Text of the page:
The 8 th Army continued fighting along the Adriatic coast sadly this created the need for cemeteries at Ancona 1029 burials, Castiglione South African, 502 burials Montecchio 582 burials Gradara 1191 burials Coriano Ridge 939 burials Rimini Gurkha 618 burials Cesena 775 burials Medola 145 burials Forli 1234 burials plus a cremation memorial for nearly 800 Indian servicemen Ravenna 955 burials Villanova 955 burials Villanova Canadian cemetery 212 burials Faenza 1152 burials Santerno Valley 287 burials Bologna 184 burials Argente Gap 625 burials Padua 513 burials.

Fighting along the Adriatic section of Italy was quite intensive and continuous from Bari in the south to Milan in the north. The CWGC estimate that the Commonwealth lost nearly 50,000 dead in Italy during World War II most of whom lie buried in 37 war cemeteries, and over 4000 soldiers whose graves are not known but remembered by name on the Cassino memorials. Almost 1500 Indian servicemen, whose remains were cremated, are remembered on three memorials in various cemeteries. The purpose of this article is to demonstrate that the 8th Army had a difficult time fighting the Germans over very difficult terrain along the Eastern Adriatic coast of Italy. It seems only the Mediterranean side of Italy that is reported on, maybe it is because the American 5th Army proved to be more attractive to the TV producers or they had better PR service personnel?! In addition, they had wanted to be “first” into Rome! It is interesting to note that in the film “Anzio” showed two American soldiers entering Rome to find no Germans there. Having reported back to the American generals they decided not to follow-up on the information fearing it was a trap by the Germans. In fact the truth is that it was two British soldiers that were first to drive into Rome, not the Americans. I wonder if the two British soldiers are still alive and remember the occasion.

An interesting situation developed when a New Zealander, Lt. Titchener, with a patrol of eight men set out for Casoli. “Before they set out an Italian who spoke English informed them that the Germans had vacated, or were vacating, Casoli and he offered to take them there by a back road. His offer was accepted. There were no Germans in the first village, Altino, so they moved into Casoli. The Italian led the way, with Lt Titchener armed with a tommy gun immediately behind him, waiting to deal with him if the whole thing was a trap.

The patrol descended a steep hill, which they had to do in stages marvelling all the while at the untiring pace of the Italian guide, a short stumpy man. At last, on reaching the top of the hill they were greeted by a farmer and his family, offered chairs and given a glass of wine each, we moved on again however, and refusing repeated offers of wine and food, we came to the main street. It was a big town of 9,000 inhabitants and at first, the people did not seem to realise who we were. Then it suddenly struck them, they rushed out, shook our hands and as we neared the centre of the town started clapping, cheering and many of the women wept, Lt Titchener said he felt very embarrassed.”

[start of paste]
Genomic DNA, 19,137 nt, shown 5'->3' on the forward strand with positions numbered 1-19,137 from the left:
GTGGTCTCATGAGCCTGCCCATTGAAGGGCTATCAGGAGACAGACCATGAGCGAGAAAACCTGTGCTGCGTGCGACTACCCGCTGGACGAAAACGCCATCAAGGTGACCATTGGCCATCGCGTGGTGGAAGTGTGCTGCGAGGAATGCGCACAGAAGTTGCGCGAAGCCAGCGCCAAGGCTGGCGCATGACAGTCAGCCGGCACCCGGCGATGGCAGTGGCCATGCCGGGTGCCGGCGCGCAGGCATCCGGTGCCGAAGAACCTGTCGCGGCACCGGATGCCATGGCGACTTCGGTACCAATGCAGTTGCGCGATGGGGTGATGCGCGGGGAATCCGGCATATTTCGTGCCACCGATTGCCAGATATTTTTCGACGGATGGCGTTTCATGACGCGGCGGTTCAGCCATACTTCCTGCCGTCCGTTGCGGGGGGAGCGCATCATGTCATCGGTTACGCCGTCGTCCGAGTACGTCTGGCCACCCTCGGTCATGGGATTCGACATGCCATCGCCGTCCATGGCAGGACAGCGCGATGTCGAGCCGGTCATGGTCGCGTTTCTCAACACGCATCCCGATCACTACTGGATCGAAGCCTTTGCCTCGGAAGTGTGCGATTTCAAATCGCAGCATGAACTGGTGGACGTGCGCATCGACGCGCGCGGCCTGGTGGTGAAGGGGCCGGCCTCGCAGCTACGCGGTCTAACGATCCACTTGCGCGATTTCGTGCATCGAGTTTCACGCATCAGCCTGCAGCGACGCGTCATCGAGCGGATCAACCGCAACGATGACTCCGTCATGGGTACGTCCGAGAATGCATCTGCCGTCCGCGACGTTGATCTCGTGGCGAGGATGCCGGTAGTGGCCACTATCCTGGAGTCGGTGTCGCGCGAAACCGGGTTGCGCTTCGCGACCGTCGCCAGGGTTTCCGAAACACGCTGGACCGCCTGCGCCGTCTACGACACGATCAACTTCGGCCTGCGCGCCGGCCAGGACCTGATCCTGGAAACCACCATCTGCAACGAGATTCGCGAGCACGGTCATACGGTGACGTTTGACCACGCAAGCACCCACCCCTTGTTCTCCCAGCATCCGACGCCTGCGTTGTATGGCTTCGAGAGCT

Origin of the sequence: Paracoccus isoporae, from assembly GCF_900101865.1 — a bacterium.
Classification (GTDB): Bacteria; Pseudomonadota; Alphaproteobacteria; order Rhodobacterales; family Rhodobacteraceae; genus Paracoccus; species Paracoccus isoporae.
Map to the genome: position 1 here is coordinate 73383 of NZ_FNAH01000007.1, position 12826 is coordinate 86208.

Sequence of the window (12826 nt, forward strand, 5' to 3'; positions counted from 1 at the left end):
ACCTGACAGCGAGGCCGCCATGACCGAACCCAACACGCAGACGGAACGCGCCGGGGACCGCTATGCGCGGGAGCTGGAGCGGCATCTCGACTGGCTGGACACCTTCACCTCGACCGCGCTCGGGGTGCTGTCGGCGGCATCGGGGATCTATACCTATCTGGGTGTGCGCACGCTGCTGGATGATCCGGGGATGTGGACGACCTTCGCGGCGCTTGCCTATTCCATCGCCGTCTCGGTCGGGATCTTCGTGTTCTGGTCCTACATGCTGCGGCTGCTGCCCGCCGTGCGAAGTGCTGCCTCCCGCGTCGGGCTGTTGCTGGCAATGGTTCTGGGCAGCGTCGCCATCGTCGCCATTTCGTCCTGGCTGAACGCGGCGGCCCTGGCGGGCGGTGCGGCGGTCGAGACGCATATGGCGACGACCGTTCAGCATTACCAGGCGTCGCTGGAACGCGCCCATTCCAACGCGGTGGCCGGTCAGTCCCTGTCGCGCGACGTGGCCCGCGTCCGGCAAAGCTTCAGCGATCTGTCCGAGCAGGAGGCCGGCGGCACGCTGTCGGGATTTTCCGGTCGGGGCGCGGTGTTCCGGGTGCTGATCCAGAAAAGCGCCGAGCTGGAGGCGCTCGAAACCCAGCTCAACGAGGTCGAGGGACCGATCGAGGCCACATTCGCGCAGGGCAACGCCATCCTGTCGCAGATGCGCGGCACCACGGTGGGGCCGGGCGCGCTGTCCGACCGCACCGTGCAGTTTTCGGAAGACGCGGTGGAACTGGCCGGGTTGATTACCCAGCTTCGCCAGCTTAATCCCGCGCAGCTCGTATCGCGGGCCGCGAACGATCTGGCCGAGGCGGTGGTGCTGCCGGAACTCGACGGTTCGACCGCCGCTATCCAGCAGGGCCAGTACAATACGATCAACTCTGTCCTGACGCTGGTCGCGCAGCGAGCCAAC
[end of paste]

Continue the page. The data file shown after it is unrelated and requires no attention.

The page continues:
Should any member of the Italy Star Association like to have a photograph of a relative buried in Italy, they can get in touch with the program director of the War Graves Photographic Project, Steve Rogers ( requesting a copy of a photo. There will be a small charge to cover postage and packaging. Please state the name of the service person, together with service number, and name which cemetery the person is buried at.

As it is, just over 70 years since 1942 and a considerable number of service personnel who died in Italy were no more than 20/21 years old. Many of them are about 90 years old now. Does anyone remember any of the occasions I have mentioned?

We are aware of the D-Day remembrance programmes that were promoted but sadly, nothing was highlighted about the fighting in Italy, even though the fighting stopped in Italy at the same time as fighting on D Day 1945. This is why I headed this article “The Forgotten Army “, remembering the 50,000 Commonwealth personnel that died in Italy! It is very interesting to note that The Far Eastern Association asked the same question! They also seem to have been forgotten!!

Any British Ex-Pat living in Italy reading this article, who would be interested in adopting a Cemetery in Italy near where they live, and be prepared to lay a wreath at a cemetery in November each year to remember those who are buried there and not forgotten, please do contact me. I would love to hear from them.

Bernard Warden

Bibliography :

Some of the following books may be of interest to readers.

“The Forgotten 500” The story of how the Americans rescued the 500 POW’s in Yugoslavia.

“Ortona” The Canadian efforts to capture Ortona.

“The Allied Forces in Italy 1943 – 1945” – Guido Rosignoli

“Italy’s Sorrow”. Fighting in Italy – James Holland.

“Travel Guide to WW2 sites in Italy” Including cemeteries – Ann Saunders.

“Rome remembers her Liberators” Story of Anzio and the role Italian Partisans played during WW2. – H Shindler

“4 th Battalion Parachute Regiment – War Diaries, November 1943 – December 1943”.

Watch the video: : Οι συμφωνίες Σκοπίων - Τουρκίας και η υπό διαμόρφωση γεωπολιτική σκακιέρα μετά το Αφγανιστ